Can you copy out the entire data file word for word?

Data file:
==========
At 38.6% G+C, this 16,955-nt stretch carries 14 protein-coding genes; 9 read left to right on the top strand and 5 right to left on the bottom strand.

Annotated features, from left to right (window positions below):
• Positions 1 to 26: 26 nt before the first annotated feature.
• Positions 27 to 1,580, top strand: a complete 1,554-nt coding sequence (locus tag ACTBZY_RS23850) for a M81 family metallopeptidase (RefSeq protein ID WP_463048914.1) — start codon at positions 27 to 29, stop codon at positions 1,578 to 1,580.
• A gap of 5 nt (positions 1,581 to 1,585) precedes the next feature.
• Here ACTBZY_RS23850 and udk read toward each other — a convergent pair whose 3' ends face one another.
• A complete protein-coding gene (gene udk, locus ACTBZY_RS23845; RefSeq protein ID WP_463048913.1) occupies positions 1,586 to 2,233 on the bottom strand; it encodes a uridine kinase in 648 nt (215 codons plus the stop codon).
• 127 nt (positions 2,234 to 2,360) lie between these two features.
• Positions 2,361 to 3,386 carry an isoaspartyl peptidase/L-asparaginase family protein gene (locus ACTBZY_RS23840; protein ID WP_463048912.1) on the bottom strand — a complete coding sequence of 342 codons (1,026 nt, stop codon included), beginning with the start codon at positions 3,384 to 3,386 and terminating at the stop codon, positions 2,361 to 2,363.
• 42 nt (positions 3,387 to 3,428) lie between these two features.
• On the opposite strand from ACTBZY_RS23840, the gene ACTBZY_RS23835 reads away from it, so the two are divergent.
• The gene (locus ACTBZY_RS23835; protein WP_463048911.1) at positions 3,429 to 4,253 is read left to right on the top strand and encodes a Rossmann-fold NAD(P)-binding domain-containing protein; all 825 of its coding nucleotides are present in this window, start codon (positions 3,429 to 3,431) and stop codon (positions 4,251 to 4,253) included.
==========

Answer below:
At 38.6% G+C, this 16,955-nt stretch carries 14 protein-coding genes; 9 read left to right on the top strand and 5 right to left on the bottom strand.

Annotated features, from left to right (window positions below):
• Positions 1 to 26: 26 nt before the first annotated feature.
• Positions 27 to 1,580, top strand: a complete 1,554-nt coding sequence (locus tag ACTBZY_RS23850) for a M81 family metallopeptidase (RefSeq protein ID WP_463048914.1) — start codon at positions 27 to 29, stop codon at positions 1,578 to 1,580.
• A gap of 5 nt (positions 1,581 to 1,585) precedes the next feature.
• Here ACTBZY_RS23850 and udk read toward each other — a convergent pair whose 3' ends face one another.
• A complete protein-coding gene (gene udk, locus ACTBZY_RS23845; RefSeq protein ID WP_463048913.1) occupies positions 1,586 to 2,233 on the bottom strand; it encodes a uridine kinase in 648 nt (215 codons plus the stop codon).
• 127 nt (positions 2,234 to 2,360) lie between these two features.
• Positions 2,361 to 3,386 carry an isoaspartyl peptidase/L-asparaginase family protein gene (locus ACTBZY_RS23840; protein ID WP_463048912.1) on the bottom strand — a complete coding sequence of 342 codons (1,026 nt, stop codon included), beginning with the start codon at positions 3,384 to 3,386 and terminating at the stop codon, positions 2,361 to 2,363.
• 42 nt (positions 3,387 to 3,428) lie between these two features.
• On the opposite strand from ACTBZY_RS23840, the gene ACTBZY_RS23835 reads away from it, so the two are divergent.
• The gene (locus ACTBZY_RS23835; protein WP_463048911.1) at positions 3,429 to 4,253 is read left to right on the top strand and encodes a Rossmann-fold NAD(P)-binding domain-containing protein; all 825 of its coding nucleotides are present in this window, start codon (positions 3,429 to 3,431) and stop codon (positions 4,251 to 4,253) included.